We’re Thankful for Thanksgiving DUI Checkpoints

DUI Checkpoints thanksgivingThere probably aren’t a lot of people who see a DUI checkpoint and think, “Wow, I’m so lucky to get to do this tonight!” However, safe drivers who have nothing to hide will at least be relieved to get through the experience quickly. We’re thankful this holiday season for those sober drivers, and for the extra efforts made by law enforcement on Thanksgiving to increase DUI checkpoints and their own visibility in order to keep our streets safe.

The holiday season is historically the most dangerous time on the roads. From Thanksgiving through New Year’s, there are more DUIs and fatalities as a result of drunk drivers than any other time of the year. That’s why Thanksgiving night and Black Friday have an increase in DUI checkpoints – to ensure safer streets and remind everyone that holiday cheer is fine, as long as you have a safe plan to get home.

If you see a DUI checkpoint on the horizon, remember:

  • Do NOT turn around, unless you want to be stopped by law enforcement.
  • If you have not been drinking, your time at the DUI checkpoint will be a minimum.
  • There is a formula to each DUI checkpoint, ensuring vehicles are chosen at random.
  • You’re not only proving your commitment to safe driving but possibly helping train future law enforcement officers in DUI prevention.

Also, keep in mind that each law enforcement officer at a DUI checkpoint is putting their life on the line. Too many officers have been injured or killed while working DUI checkpoints, and that’s on us to prevent.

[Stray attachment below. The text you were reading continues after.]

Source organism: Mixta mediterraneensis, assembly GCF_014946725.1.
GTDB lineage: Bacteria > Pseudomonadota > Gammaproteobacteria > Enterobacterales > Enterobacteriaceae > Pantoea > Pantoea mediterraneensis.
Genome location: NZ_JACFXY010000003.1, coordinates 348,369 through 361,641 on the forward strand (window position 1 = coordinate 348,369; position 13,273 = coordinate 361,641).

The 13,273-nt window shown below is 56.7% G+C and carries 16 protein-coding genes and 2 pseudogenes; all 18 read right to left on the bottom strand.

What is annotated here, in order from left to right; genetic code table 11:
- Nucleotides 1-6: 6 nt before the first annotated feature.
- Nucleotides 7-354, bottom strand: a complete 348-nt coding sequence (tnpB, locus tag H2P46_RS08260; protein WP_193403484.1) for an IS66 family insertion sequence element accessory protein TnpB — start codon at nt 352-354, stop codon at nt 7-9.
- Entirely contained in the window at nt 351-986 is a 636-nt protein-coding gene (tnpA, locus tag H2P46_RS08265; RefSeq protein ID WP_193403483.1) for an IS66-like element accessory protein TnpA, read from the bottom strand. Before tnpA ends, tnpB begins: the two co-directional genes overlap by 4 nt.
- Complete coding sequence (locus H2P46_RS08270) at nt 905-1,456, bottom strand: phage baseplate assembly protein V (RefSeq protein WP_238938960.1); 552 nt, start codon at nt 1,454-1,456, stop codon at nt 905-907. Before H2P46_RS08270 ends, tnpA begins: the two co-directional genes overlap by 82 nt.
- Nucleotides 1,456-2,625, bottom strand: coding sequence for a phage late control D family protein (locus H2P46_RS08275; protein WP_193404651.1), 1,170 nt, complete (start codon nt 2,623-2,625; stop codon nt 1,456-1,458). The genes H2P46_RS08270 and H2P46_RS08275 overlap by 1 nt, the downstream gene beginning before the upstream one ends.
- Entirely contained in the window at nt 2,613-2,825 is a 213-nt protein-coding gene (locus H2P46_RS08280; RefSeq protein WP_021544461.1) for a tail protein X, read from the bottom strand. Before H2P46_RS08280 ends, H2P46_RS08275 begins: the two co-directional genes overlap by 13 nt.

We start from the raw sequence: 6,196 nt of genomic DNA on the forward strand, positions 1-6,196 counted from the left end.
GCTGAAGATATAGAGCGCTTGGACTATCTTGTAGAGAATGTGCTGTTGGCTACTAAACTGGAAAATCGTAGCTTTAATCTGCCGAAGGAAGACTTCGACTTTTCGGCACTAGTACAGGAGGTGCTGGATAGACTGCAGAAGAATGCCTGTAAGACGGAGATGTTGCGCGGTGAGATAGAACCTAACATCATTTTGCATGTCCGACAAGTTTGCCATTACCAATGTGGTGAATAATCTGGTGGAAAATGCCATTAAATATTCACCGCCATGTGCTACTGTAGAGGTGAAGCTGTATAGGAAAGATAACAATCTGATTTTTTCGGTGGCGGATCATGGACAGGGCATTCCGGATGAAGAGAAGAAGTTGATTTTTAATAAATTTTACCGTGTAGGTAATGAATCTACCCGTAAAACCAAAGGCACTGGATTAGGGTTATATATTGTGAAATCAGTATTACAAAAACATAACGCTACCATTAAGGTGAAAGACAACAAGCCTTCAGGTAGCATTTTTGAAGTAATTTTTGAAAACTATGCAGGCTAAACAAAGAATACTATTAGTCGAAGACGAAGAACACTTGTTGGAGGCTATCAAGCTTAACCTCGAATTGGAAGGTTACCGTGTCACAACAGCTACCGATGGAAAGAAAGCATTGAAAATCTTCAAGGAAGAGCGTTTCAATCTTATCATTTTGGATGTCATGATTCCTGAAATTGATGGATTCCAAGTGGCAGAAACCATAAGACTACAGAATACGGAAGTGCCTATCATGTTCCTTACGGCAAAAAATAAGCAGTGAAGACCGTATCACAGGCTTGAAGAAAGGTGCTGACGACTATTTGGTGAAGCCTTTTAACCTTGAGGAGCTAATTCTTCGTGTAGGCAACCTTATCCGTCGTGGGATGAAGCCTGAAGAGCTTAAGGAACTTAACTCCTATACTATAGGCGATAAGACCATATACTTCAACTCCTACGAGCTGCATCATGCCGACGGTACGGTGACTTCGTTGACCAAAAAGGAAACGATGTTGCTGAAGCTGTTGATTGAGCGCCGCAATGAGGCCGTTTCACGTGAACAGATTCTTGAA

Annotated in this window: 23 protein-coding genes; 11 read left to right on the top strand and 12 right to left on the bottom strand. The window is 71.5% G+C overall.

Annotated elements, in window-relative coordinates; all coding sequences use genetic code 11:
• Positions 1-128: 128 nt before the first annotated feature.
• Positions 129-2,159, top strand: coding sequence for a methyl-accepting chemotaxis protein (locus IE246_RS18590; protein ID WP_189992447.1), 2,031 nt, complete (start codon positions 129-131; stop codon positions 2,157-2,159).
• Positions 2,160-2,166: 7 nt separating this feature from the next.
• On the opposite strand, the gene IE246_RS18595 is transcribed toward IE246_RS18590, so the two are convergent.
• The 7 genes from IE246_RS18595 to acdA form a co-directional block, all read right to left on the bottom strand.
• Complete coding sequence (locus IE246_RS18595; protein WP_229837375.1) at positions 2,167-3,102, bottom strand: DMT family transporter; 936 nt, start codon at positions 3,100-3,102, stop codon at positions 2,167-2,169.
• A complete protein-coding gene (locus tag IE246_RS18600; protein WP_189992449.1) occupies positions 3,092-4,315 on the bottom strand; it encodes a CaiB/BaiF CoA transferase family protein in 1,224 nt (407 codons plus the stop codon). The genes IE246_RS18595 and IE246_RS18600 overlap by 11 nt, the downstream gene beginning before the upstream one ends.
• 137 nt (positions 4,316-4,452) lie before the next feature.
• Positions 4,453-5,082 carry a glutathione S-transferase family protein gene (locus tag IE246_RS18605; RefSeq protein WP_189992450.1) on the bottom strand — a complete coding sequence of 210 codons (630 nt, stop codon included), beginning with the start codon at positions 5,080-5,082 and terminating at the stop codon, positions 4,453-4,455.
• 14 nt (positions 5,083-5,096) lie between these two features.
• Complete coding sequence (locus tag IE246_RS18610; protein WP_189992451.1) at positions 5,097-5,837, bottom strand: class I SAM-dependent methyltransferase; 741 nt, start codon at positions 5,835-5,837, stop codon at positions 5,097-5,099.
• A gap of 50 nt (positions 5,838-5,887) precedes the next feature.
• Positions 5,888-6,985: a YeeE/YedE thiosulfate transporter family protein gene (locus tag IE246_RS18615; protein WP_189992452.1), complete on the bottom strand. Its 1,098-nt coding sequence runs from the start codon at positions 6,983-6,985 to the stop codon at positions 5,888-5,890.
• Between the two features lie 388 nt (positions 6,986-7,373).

Thanksgiving is a time for family, friends and especially for sober driving. With the extra DUI checkpoints and the understanding of the dangers of drinking and driving, we can all remind each other to stay safe. If alcohol is part of the holiday festivities, find a designated driver to help guide you through any DUI checkpoints quickly and easily.

Fun Facts About Nebraska DUI Checkpoints

Nebraska DUI checkpoint factsWhile not all states have DUI checkpoints, due to legal issues surrounding their use, Nebraska law says that sobriety checkpoints are legal in their state. Sobriety checkpoints are an effective DUI deterrent; they are called DUI checkpoints for this reason. The Governor’s Highway Safety Association (GHSA) points out that almost 80 percent of all US states and territories allow DUI checkpoints. You can look up your State Highway Safety Offices (SHSO), which has additional information on our state’s sobriety checkpoint data and laws.

If you are headed into a Nebraska DUI checkpoint, here’s what to expect:

  • Nebraska DUI checkpoints usually happen during times when impaired driving is most likely to happen, like concerts and holidays (like Halloween or Super Bowl Sunday).
  • Sobriety checkpoints are set at a fixed location, and are always announced within a few days prior to the events.
  • The police may not require a BAC (blood alcohol concentration) breath test of everyone, but don’t be surprised if they at least ask the driver.
  • As with any other time you’re pulled over by a cop, it’s best to be respectful. Remember that the sobriety checkpoint is for the safety of the community, including yourself. Officers are in the line of fire each time a DUI checkpoint occurs.

If you do happen to be charged with a Nebraska DUI, whether from a checkpoint or a regular traffic stop, you can expect:

Sobriety checkpoints reduce the number of DUI drivers significantly, making any inconvenience of being pulled over worth the time and effort. Plus, DUI checkpoints across the U.S. are often responsible for finding criminals with outstanding warrants.

The Nebraska Department of Roads and Transportation can be reached at 402-471-2515.

If you see someone you think is driving under the influence, dial *55 or 911.

Plan Ahead for Missouri’s Early Bird DUI Checkpoints